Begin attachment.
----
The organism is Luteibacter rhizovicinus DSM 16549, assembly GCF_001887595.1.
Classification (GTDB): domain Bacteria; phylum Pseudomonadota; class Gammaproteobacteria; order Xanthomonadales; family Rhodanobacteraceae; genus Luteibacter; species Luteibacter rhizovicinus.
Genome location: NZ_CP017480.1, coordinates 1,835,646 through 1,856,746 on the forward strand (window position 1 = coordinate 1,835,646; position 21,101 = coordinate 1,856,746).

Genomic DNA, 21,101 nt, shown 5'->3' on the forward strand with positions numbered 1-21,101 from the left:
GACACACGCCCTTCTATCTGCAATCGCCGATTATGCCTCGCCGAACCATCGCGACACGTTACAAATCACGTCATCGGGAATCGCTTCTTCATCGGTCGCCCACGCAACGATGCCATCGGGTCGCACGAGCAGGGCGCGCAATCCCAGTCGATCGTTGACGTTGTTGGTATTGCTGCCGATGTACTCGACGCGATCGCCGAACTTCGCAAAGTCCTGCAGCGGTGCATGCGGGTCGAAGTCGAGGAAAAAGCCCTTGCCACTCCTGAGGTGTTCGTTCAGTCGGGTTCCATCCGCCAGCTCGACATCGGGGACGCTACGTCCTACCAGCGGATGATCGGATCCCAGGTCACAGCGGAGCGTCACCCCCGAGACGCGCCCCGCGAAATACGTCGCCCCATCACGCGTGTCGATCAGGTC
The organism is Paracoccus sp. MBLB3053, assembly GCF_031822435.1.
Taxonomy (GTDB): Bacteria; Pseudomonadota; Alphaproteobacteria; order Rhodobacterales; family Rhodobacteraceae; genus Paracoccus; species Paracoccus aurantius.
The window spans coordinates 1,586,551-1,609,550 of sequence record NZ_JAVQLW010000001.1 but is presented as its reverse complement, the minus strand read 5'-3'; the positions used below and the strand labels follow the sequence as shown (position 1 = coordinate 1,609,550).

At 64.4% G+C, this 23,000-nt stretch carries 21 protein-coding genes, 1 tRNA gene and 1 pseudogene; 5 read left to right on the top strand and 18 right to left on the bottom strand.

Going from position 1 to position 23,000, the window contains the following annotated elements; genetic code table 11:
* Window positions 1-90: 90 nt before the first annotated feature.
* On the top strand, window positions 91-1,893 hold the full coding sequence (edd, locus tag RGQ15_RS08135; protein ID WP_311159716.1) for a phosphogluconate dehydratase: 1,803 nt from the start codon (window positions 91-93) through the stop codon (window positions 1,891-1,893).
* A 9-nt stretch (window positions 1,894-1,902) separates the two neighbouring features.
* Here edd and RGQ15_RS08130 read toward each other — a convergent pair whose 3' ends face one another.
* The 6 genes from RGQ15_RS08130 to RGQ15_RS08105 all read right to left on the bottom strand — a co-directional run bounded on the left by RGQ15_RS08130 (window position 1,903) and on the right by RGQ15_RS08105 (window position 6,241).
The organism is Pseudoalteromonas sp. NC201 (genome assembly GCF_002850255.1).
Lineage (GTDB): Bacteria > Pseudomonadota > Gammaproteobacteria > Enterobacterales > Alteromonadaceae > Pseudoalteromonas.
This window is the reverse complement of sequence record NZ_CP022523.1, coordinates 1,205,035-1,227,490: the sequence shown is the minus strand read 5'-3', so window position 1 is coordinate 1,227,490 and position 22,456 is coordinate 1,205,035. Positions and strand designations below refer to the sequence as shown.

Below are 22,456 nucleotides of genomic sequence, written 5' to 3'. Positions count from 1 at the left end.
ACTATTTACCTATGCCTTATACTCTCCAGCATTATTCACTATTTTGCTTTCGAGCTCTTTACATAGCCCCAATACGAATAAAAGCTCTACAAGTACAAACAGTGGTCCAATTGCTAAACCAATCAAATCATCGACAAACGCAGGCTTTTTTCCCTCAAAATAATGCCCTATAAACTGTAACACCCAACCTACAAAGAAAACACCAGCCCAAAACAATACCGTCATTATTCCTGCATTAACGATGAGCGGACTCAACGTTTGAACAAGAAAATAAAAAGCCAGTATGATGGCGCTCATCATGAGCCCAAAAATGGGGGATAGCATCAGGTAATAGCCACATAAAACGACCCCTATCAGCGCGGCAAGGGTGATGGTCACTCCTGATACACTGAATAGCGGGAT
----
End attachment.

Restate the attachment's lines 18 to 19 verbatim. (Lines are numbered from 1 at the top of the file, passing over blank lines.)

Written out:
This window is the reverse complement of sequence record NZ_CP022523.1, coordinates 1,205,035-1,227,490: the sequence shown is the minus strand read 5'-3', so window position 1 is coordinate 1,227,490 and position 22,456 is coordinate 1,205,035. Positions and strand designations below refer to the sequence as shown.

Below are 22,456 nucleotides of genomic sequence, written 5' to 3'. Positions count from 1 at the left end.